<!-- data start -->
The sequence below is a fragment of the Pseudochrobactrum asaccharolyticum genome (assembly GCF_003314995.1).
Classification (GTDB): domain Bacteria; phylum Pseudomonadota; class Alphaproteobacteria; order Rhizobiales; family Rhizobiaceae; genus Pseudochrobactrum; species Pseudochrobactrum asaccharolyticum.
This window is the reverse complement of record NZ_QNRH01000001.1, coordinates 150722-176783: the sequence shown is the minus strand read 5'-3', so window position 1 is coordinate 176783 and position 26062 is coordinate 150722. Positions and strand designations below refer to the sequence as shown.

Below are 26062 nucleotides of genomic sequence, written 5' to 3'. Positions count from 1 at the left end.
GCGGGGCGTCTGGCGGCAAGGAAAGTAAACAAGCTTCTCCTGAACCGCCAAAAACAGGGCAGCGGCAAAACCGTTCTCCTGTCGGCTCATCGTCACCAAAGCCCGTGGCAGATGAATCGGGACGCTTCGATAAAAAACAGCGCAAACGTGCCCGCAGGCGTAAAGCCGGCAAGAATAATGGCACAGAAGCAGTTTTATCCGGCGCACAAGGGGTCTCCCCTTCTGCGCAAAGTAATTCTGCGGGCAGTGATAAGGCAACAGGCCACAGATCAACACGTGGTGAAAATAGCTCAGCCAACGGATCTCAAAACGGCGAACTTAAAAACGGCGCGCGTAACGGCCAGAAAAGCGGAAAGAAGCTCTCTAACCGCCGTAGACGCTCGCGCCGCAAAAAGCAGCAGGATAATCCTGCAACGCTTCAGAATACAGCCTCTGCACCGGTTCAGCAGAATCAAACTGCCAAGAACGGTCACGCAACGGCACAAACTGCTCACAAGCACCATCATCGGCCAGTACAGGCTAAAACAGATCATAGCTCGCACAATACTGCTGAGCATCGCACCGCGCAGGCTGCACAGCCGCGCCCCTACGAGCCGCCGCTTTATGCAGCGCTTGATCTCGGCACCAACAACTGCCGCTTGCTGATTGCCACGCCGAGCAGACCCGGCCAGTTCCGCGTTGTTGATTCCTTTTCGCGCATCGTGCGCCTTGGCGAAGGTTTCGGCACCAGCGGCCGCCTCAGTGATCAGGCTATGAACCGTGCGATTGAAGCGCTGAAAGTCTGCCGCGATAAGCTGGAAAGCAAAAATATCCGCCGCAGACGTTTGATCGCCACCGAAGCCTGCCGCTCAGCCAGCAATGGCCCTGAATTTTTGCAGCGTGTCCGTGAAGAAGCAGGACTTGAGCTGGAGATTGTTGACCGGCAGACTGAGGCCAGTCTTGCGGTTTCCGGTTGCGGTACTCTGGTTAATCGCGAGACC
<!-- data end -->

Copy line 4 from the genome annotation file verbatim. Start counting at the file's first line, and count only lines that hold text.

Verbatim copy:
Below are 26062 nucleotides of genomic sequence, written 5' to 3'. Positions count from 1 at the left end.